I am alone. And I am not alone.
I have drunk from the Cosmic River. It has taken my flimsy raft where it needed to go. It has brought me to people who have been the source of my greatest anguish and my deepest joy. It is a mystical, life-affirming, creative body, and we need only empty ourselves so it can fill us. So few know of it. I grieve for those who don’t.
I do not merely complete a circle around this mountain. I travel a spiral, for I return on a higher plane, with greater understanding, a fresher perspective, a deeper love born of intense pain. Yes, my life has had flashes of divine illumination. I remember them now, for I had once felt this way.
It is time to move on. Slash burn haze obliterates the pristine, and I am indignant at the insult to my fellow creatures. Tahoma and I commiserate over our sad state of affairs. A mile and handfuls of huckleberries later, I see Aurora Lake has dried to a grass-choked puddle. A decade ago I photographed it with a sunset reflection of Tahoma. Now it is dead.
I choose my campsite and go back to St. Andrews Lake for a fresher source of water than the small tarn nearby. There are red critters in there, like the kind I used to feed my tropical fish. I decide to boil the water in camp.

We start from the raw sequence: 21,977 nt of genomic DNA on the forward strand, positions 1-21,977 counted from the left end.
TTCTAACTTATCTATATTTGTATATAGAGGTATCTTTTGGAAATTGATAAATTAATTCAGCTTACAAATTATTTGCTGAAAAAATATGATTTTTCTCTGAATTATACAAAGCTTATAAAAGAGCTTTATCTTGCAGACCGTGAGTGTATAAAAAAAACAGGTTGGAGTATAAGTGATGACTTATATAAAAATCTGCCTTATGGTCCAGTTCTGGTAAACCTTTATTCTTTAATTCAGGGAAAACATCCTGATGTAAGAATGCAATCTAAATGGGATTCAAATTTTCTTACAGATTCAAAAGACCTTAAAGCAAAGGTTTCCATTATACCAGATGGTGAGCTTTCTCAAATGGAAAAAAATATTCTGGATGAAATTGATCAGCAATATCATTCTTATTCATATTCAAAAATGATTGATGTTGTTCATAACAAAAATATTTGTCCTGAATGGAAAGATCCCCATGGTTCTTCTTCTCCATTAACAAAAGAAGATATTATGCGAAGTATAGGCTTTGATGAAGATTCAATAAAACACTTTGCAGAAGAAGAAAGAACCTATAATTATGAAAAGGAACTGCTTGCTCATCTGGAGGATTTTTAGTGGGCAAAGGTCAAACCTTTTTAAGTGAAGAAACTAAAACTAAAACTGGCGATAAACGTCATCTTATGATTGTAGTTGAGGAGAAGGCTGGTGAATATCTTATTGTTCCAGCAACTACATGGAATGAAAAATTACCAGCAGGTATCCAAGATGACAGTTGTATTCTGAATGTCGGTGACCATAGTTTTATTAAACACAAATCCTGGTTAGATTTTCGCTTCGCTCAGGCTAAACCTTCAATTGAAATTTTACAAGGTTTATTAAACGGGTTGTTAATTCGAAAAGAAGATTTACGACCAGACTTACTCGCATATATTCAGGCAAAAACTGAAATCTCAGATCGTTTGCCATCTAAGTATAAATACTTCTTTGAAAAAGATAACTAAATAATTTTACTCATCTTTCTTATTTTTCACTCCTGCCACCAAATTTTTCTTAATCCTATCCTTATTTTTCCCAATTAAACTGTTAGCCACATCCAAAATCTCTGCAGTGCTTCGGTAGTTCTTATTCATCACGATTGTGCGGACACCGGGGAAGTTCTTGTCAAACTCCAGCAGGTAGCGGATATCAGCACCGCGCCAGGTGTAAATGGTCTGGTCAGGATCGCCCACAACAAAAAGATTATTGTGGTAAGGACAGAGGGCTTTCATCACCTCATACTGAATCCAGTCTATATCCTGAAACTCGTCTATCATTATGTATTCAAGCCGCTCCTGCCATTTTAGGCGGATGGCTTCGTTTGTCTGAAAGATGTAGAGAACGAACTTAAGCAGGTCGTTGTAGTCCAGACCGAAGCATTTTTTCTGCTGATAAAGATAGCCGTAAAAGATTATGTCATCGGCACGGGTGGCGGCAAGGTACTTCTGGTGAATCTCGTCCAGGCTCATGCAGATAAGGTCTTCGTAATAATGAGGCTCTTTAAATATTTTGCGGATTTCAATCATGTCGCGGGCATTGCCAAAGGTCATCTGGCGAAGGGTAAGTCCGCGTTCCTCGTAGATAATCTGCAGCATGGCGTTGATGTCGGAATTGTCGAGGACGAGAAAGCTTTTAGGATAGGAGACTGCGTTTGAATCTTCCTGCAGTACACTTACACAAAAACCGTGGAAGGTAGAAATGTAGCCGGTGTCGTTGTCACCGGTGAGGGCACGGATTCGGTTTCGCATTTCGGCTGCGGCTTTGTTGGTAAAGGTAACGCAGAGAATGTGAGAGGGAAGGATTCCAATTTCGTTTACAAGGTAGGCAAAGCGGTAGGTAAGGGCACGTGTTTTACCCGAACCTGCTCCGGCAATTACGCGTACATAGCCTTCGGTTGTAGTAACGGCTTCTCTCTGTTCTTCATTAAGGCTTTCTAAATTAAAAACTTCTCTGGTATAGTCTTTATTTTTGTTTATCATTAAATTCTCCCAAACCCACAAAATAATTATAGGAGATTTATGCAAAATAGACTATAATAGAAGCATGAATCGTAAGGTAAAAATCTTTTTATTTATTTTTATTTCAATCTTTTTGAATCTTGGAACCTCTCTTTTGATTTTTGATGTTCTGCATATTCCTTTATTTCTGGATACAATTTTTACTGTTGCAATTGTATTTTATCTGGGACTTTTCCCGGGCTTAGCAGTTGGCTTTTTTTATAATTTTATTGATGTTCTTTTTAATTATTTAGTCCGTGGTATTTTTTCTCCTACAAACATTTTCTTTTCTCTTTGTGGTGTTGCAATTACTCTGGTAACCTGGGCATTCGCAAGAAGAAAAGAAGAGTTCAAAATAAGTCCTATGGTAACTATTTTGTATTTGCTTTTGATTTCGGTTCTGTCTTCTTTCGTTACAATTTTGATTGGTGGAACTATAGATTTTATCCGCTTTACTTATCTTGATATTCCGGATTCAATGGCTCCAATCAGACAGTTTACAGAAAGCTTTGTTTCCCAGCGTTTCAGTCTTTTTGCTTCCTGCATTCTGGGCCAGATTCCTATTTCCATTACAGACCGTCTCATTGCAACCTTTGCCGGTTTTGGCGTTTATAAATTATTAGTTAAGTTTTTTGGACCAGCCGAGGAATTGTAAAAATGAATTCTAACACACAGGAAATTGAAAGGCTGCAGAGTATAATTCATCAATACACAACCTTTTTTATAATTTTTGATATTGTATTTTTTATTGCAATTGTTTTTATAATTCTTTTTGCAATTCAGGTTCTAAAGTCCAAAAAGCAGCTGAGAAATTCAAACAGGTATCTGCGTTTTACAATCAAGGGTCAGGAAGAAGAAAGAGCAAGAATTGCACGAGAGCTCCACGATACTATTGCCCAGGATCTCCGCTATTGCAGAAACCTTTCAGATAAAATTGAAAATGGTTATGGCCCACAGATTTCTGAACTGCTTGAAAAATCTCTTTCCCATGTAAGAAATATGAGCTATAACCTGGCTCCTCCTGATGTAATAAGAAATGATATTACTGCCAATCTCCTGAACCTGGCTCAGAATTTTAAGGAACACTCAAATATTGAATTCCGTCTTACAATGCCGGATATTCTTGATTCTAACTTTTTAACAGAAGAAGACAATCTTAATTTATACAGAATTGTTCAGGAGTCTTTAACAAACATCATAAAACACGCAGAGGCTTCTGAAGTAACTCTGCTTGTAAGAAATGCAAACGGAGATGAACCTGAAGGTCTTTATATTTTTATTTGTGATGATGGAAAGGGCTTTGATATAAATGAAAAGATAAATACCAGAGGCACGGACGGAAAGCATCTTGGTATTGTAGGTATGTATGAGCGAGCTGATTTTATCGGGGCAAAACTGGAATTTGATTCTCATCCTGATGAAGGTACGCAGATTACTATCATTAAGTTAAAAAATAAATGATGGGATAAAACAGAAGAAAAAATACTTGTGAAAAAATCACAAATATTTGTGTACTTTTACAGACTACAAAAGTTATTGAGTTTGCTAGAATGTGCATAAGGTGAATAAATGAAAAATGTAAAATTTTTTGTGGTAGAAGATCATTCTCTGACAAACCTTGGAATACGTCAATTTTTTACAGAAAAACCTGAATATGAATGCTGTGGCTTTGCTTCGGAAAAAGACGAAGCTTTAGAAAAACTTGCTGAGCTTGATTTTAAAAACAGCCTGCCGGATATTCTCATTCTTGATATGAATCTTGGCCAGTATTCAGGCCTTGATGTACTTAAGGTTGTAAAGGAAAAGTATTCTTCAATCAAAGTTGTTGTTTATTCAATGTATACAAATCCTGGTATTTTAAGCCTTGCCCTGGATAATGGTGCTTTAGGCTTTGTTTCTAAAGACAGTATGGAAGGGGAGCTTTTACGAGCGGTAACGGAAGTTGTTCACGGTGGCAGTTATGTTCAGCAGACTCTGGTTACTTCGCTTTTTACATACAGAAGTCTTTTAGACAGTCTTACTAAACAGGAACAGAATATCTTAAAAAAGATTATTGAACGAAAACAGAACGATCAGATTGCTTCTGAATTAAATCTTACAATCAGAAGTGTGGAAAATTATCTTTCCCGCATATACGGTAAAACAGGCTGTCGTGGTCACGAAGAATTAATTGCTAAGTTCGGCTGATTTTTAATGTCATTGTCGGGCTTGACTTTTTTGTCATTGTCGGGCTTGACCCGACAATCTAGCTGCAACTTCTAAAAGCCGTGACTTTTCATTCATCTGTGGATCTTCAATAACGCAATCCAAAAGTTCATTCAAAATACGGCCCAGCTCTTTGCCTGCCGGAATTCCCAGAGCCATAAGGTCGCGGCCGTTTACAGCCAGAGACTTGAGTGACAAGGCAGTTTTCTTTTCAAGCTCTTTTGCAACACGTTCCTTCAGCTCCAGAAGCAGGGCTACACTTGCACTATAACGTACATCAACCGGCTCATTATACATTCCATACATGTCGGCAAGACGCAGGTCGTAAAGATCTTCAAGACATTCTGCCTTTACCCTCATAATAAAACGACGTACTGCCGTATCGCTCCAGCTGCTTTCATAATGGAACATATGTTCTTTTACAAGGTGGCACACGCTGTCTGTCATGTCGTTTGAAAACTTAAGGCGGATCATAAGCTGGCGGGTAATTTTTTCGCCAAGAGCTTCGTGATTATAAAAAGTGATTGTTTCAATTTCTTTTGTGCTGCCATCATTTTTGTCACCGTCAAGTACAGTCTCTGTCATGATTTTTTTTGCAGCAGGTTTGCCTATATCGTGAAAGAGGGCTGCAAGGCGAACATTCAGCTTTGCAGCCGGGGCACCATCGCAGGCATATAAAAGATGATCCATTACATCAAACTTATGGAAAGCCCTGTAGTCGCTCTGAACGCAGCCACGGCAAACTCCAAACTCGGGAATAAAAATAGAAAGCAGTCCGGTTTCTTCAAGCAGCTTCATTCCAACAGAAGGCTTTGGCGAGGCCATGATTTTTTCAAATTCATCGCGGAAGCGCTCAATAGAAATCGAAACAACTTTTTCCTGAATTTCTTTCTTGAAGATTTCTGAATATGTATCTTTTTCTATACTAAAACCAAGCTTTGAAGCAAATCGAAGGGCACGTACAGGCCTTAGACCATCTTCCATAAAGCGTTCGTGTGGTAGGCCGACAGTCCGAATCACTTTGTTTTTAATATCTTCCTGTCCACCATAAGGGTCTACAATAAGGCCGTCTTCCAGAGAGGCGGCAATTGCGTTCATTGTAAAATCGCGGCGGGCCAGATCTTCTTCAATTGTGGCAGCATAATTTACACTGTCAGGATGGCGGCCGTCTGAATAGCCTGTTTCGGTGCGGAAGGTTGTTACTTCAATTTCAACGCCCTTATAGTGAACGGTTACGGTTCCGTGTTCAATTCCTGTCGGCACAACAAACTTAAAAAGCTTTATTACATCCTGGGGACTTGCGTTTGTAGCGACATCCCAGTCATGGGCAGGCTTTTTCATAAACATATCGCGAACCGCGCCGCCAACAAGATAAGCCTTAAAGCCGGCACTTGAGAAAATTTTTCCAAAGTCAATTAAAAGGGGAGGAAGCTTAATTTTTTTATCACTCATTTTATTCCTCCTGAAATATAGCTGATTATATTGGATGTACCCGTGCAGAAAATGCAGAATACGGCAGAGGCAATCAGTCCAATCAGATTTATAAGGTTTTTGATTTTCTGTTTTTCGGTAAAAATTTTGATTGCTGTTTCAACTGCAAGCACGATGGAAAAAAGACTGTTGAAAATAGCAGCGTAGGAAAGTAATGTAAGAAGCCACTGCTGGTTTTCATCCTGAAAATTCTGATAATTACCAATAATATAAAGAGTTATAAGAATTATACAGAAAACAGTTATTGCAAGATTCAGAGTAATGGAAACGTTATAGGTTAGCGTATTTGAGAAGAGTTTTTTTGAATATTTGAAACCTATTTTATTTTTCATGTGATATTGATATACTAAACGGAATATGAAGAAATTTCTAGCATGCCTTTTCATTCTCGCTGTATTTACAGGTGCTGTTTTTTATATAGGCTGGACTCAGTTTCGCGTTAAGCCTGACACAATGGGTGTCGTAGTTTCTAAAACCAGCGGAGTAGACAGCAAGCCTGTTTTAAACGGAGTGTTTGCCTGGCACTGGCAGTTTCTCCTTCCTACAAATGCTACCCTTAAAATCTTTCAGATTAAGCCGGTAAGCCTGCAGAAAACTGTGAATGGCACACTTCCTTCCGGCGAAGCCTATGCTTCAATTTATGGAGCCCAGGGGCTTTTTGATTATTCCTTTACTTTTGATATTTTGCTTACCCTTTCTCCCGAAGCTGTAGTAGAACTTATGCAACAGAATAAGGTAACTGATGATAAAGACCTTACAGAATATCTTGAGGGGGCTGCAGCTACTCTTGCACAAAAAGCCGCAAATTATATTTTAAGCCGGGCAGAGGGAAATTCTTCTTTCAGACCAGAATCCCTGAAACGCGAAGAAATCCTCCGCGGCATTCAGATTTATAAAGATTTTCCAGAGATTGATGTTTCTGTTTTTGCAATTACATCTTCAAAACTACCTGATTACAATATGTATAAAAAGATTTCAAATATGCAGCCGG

For the first time in 28 hours, I see two-leggeds. A mother-daughter pair, and I am strangely happy that I will not spend the night alone. I pick huckleberries for Tim and Ryan and watch deer play on the dry lakebed. The fawn bursts headlong into the woods then back out again. The ground vibrates as if it is hollow. Mother is oblivious to the antics, and when the baby quiets they touch noses for a long time. I think of my son and me.
September 9. A grouse wakes me, clucking her pleasure at being alive. I can eat huckleberries without leaving my sleeping bag. No one knows I’m here.